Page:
Learning from lockdown – redefining school community collaboration

The Knox School in Melbourne has been working with academics at Monash University to research teachers’ and leaders’ experiences of remote teaching and learning during lockdown, and how this has impacted their work going forward. The first of three articles in this series shared how teacher agency began to shape the work of middle leaders at the school. This latest instalment looks at how real time communication redefined the nature of school community collaboration.

The Knox School, an independent co-educational K-12 school, caters for 680 students. Its website defines the school community as one which supports a select range of core values, including respect, care and empathy. During the lockdown, these core values contributed to enabling a community of active learners involving all stakeholders – students, teachers, parents and leadership.

Three academics from Monash University were contracted to research the school’s shift to remote learning, and leadership was keen to learn how best practice from this experience might be carried forward and integrated into the school’s curriculum and community. Data from online focus groups with 50 teachers revealed three areas of change: teacher agency; community collaboration and teacher wellbeing.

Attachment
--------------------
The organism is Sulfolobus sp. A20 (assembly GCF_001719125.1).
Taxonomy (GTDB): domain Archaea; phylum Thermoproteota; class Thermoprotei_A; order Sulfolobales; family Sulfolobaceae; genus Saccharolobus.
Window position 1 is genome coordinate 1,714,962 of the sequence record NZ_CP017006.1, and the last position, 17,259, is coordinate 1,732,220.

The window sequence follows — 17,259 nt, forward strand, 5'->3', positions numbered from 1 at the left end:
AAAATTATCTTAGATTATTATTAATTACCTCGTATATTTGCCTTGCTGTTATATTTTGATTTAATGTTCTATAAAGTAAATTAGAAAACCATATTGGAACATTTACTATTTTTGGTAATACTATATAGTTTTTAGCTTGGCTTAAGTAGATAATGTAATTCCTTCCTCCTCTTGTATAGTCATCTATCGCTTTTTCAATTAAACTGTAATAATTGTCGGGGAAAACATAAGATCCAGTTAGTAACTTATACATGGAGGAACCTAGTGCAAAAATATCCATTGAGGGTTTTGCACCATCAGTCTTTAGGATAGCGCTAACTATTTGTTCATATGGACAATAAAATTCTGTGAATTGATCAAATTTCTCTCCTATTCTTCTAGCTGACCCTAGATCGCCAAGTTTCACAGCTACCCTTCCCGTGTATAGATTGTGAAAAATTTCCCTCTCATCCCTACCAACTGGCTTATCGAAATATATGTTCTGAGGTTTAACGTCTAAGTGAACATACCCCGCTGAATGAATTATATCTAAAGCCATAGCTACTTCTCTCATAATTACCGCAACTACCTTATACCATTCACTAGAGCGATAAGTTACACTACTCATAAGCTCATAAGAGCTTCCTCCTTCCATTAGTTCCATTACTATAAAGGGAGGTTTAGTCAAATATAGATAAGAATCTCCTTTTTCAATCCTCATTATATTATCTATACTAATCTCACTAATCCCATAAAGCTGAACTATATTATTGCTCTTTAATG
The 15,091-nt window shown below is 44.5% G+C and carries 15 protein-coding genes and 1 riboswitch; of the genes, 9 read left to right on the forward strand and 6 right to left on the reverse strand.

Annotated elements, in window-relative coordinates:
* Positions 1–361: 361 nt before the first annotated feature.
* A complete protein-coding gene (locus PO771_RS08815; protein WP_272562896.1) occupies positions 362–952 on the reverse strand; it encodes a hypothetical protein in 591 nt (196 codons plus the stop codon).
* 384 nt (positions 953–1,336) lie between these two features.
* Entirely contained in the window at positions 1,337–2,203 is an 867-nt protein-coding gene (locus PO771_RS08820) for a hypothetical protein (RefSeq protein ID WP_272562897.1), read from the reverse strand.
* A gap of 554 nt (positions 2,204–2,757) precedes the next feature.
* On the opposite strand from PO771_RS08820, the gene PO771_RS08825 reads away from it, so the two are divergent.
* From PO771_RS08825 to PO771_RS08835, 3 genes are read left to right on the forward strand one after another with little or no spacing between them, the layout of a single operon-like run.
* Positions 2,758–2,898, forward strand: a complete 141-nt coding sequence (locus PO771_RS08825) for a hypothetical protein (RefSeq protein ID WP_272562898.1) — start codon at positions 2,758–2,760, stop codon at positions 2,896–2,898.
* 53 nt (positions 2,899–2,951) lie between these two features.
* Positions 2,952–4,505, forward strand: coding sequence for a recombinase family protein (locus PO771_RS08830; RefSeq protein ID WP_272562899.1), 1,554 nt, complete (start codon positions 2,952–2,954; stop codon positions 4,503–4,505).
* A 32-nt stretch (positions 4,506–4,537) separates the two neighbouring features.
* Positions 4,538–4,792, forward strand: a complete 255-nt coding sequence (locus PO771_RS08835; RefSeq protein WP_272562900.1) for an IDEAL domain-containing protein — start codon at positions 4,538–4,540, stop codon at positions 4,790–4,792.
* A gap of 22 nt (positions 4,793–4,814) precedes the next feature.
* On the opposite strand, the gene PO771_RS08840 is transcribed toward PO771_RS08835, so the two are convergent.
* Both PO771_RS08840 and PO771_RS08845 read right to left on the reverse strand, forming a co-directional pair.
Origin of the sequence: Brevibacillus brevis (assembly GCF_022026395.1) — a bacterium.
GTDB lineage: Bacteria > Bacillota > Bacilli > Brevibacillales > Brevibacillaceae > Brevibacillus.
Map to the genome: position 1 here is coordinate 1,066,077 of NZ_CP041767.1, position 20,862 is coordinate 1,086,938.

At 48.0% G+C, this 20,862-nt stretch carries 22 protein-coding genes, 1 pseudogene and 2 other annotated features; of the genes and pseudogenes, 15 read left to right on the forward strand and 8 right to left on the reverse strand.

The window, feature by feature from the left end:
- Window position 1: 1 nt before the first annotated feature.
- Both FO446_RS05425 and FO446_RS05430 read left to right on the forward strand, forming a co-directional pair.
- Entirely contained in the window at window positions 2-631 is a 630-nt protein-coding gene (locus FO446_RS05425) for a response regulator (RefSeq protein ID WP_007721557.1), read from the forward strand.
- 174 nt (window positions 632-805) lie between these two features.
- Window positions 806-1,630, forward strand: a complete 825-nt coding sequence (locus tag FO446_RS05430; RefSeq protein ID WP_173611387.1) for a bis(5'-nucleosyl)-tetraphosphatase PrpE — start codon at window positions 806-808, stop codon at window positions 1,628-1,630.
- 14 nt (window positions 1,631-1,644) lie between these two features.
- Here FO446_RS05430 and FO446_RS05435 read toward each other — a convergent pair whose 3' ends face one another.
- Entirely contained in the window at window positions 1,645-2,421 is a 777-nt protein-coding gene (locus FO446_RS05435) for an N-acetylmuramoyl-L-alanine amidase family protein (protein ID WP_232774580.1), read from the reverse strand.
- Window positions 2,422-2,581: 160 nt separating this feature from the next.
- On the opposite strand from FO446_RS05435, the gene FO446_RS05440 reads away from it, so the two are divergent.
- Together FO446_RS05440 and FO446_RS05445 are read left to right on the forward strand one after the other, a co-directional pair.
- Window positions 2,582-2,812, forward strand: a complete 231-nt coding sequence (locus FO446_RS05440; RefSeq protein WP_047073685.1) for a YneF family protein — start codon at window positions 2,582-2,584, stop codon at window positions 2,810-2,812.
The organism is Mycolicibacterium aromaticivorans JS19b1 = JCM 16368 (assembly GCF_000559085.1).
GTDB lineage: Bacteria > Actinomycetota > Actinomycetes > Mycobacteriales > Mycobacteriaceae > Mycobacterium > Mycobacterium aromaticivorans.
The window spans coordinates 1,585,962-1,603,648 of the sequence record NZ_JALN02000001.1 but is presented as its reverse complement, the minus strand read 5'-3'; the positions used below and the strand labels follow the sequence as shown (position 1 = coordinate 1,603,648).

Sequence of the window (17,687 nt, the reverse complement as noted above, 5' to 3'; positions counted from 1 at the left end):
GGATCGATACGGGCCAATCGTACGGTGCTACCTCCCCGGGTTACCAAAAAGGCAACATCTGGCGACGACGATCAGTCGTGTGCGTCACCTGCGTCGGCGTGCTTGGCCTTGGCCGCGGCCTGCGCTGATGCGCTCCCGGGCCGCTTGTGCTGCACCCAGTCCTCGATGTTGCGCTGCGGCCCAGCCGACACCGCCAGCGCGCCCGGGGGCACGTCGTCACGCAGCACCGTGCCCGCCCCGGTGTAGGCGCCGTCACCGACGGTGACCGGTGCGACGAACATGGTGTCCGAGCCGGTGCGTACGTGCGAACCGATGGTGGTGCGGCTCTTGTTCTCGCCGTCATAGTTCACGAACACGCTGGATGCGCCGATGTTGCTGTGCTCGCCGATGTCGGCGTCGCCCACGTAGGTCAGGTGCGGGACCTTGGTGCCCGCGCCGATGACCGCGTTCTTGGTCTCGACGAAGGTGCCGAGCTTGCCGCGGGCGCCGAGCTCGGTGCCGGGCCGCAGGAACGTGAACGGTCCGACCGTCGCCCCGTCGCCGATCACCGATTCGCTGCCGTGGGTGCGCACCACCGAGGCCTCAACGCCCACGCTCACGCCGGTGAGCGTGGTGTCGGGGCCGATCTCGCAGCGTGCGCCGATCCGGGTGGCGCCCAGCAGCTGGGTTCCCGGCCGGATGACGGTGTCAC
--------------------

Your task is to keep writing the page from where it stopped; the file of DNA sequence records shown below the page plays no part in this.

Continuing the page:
In relation to community collaboration, two key findings emerged: recognition of the valuable and essential contribution parental support plays in respect to nurturing quality student learning, particularly in the real time online space; and, recognition that effective community collaboration relies on trust between all participants involved in the learning process, particularly trust in how teacher professional knowledge guides and shapes educational best practice.

Here Dr Rami Stiglec, a middle leader at the school, provides insight about the support provided to teachers, students and parents and the emerging tensions within the online learning space. His contribution highlights what was required of leaders during this time.

Middle leaders and community collaboration